So far as energy and the Ukraine crisis are concerned, the main issue is largely related to natural gas. The consumption of natural gas on the African continent is minimal because the continent is exporting not importing gas. We need to seize this moment of disruption, which offers a huge opportunity to redefine the energy systems for the continent. There is a large geopolitical dimension to the conflict. The continent has clearly indicated it does not want to be part of the geopolitical game, and it will leave it to North America and Europe, against Russia and China, to sort things out themselves. The way the war has played out gives some sentiment to us Africans, whether legitimate or not, a feeling that we do not exist because we have been in the middle of many major crises, but no one was really interested in helping us. Take the case of the Sahel, and the fight against terrorist groups. I won’t use the term jihadists because really, they are just terrorists. The army asked for help but instead of sending arms, the Europeans said they would come and fight terrorists in the Sahel. But why then are they not also going to fight in Ukraine? It creates a negative sentiment for many Africans and opens their eyes. I am not saying this is good or bad, but these are some of the outcomes of the Ukraine crisis. And also, remember, in the beginning, we saw images of those Africans who had been living in Ukraine encountering a lot of problems trying to escape to Western Europe, with many barriers put in their way. We could all see the inequality of treatment if you are an African, in comparison with the rest of the world. This is what ordinary Africans have been seeing, and it represents a set of perspectives that are very different from the perspective of high-level African policymakers.
So, from your perspective, the Ukraine crisis has generated a big change in mindset, more than anything else. In North Africa, whether you’re rich or whether you’re poor you rely on eating bread made from wheat. Elsewhere in Africa, as you rightly remind us, millet and sorghum are very important. Have governments seized the moment to reinvest in the food sector?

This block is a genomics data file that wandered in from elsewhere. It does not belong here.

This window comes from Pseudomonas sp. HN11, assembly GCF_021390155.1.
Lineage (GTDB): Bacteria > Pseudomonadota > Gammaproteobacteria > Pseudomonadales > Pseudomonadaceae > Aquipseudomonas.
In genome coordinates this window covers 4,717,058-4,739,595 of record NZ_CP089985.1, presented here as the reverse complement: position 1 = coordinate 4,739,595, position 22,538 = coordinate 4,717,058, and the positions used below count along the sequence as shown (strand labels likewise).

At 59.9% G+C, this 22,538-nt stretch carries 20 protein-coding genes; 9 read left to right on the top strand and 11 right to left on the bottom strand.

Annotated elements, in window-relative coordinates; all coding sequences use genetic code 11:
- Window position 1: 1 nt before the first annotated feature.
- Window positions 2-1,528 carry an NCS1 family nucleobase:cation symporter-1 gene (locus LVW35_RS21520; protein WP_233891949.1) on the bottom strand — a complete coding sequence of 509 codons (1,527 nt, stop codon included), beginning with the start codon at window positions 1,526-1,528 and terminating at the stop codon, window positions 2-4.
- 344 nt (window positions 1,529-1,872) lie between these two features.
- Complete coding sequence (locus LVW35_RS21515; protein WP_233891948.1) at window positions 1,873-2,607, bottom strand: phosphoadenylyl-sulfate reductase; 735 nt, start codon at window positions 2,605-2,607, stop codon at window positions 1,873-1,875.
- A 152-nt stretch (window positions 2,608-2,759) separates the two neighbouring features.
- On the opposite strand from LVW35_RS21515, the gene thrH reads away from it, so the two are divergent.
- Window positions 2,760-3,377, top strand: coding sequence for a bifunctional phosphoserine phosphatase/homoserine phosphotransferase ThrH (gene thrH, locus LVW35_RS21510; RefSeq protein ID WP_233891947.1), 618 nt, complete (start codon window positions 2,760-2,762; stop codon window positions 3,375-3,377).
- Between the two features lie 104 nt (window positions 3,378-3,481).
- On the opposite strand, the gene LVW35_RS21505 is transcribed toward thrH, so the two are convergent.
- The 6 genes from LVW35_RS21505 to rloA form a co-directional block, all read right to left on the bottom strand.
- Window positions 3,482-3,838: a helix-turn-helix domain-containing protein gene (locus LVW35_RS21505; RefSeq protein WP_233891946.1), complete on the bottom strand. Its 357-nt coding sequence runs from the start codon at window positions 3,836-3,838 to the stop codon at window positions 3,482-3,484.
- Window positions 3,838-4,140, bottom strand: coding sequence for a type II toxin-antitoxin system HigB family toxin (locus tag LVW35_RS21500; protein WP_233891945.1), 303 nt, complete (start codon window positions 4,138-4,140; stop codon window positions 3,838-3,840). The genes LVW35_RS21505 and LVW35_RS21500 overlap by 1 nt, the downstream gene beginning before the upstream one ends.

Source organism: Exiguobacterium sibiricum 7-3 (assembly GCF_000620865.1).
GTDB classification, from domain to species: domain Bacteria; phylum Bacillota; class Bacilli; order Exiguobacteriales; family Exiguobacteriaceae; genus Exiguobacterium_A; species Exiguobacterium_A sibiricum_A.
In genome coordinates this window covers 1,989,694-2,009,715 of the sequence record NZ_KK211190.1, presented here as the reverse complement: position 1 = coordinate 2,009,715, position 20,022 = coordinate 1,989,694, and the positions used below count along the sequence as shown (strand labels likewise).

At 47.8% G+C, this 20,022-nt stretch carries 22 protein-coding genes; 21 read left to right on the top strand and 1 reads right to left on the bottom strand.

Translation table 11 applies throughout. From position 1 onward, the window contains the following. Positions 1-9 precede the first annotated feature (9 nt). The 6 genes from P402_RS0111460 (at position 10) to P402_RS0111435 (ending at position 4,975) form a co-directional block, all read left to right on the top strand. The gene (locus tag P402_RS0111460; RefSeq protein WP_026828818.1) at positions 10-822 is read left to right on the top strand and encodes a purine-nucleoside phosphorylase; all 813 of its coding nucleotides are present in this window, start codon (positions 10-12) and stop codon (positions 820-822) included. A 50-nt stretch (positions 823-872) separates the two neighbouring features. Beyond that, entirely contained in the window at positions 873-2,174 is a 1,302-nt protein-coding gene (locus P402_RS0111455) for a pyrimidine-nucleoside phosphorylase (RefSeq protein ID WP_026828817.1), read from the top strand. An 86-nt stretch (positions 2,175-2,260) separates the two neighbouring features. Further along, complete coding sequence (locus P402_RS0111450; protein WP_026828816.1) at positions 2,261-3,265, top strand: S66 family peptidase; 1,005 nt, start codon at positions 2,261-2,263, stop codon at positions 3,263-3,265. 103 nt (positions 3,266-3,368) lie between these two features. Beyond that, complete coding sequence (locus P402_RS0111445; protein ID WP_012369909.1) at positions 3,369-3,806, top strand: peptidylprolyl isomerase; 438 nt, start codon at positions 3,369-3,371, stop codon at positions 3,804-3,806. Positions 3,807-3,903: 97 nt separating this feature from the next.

In North Africa yes, everyone eats wheat, but this is different from sub-Saharan Africa. Last month, I was in Markala, central Mali, to visit the large Office du Niger irrigation scheme which currently grows rice, and spoke to young engineers there to get a sense of what they could do to respond to the current situation. They said in fact there is a large area of irrigable land with growing conditions that are much better for producing wheat than in Ukraine. But no one is looking at this possibility. It’s like the farming conditions further north near Diré in northern Mali where they have been growing wheat for many years. This situation is exactly what we have been seeing also in the case of the energy system. There is a big discussion today about energy choices. The African continent says it has a right to decide for itself to use its fossil fuel resources, just at the moment when everyone else is moving away from them. We have huge renewable energy potential to jump-start our energy systems in a completely different way and take a different direction from that done so far. But we are not investing in exploring these options. It’s the same situation for agriculture, in which large amounts of investment are needed to take agriculture in a new direction. There is huge potential in both agriculture and energy.
It is the responsibility of those on the continent to recognize and decide how best to exploit this potential. Here I would like to raise the crucial question of leadership on the African continent, a leadership that needs to pool together the various resources and opportunities we have which should be used for the benefit of the continent’s people. Political will is in short supply. We urgently need greater political will and ambition to greatly improve people’s well-being across Africa. To approach the issue at the regional level makes much more sense than trying to do things at the national level. Few individual countries have real viability but together they have much greater possibilities, so it must be a regional approach.
Are we moving to a new Cold War, and is this helpful for Africa in terms of opening up new opportunities for partnership?